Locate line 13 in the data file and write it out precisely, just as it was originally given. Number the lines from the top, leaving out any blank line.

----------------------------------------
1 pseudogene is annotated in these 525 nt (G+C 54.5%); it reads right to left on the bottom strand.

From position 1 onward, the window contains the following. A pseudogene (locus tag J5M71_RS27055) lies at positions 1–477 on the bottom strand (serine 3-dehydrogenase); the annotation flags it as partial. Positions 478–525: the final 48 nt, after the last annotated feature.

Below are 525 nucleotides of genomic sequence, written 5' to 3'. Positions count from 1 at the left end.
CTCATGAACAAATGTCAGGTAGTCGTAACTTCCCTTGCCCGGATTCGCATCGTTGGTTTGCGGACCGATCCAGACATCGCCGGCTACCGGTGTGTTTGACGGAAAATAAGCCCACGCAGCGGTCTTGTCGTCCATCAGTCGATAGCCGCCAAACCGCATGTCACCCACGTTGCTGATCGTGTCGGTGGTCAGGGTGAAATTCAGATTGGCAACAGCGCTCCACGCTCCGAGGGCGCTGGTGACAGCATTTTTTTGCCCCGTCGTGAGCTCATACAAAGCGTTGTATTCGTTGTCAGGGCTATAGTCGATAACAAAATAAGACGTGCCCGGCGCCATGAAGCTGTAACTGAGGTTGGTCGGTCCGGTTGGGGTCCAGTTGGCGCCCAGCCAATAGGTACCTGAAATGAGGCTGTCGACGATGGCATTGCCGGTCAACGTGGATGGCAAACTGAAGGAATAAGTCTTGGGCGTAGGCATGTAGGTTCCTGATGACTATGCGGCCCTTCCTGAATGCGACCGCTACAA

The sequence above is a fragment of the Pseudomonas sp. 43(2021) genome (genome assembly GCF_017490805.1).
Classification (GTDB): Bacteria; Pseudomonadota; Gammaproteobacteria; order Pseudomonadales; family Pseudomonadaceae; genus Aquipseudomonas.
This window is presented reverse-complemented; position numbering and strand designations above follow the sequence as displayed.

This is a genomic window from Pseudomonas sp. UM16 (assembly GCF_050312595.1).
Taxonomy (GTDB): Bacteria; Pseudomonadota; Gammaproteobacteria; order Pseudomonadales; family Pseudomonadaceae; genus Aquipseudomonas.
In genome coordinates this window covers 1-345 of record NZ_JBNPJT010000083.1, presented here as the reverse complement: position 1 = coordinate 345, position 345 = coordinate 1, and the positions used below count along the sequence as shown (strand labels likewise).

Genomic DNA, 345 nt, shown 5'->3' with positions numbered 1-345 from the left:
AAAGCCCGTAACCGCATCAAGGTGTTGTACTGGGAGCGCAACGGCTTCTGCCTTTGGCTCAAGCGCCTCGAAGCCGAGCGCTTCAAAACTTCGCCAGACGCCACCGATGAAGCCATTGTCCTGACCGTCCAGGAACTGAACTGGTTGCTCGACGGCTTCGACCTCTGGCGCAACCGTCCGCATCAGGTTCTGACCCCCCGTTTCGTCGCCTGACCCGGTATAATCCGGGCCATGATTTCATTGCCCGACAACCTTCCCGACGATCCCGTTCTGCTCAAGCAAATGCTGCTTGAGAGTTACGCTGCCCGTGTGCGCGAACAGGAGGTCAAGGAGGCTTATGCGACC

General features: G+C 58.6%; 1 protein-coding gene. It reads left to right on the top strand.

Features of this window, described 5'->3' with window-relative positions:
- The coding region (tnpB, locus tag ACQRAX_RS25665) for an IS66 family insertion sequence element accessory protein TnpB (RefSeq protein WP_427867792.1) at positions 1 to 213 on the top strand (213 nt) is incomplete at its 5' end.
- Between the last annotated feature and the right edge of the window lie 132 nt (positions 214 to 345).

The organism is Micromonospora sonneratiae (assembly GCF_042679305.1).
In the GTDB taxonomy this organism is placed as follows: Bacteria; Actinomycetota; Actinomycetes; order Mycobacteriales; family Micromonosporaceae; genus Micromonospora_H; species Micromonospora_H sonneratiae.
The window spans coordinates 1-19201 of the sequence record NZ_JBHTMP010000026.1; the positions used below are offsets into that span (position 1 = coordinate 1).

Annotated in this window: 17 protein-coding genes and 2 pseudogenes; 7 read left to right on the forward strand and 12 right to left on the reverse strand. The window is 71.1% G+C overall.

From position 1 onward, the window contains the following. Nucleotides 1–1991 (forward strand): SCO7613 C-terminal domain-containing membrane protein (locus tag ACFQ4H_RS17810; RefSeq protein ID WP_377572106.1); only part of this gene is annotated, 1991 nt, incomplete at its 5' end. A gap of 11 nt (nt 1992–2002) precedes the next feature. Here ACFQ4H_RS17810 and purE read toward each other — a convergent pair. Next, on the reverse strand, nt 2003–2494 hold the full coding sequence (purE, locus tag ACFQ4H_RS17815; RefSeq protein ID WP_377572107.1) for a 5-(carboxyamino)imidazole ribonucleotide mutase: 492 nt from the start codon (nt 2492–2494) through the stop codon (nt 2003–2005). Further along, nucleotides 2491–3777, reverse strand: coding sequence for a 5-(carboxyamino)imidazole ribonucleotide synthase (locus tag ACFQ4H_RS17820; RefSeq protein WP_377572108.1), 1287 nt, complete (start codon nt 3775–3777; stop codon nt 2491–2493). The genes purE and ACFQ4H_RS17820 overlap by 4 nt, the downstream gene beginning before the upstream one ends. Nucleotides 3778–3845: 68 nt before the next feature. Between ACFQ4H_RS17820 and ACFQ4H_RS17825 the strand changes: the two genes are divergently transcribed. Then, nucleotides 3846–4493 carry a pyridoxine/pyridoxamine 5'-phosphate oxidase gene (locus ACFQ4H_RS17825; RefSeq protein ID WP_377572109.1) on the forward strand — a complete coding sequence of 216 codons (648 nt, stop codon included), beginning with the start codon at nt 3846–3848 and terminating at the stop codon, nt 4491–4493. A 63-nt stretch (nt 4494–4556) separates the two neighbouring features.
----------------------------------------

General features: G+C 58.6%; 1 protein-coding gene. It reads left to right on the top strand.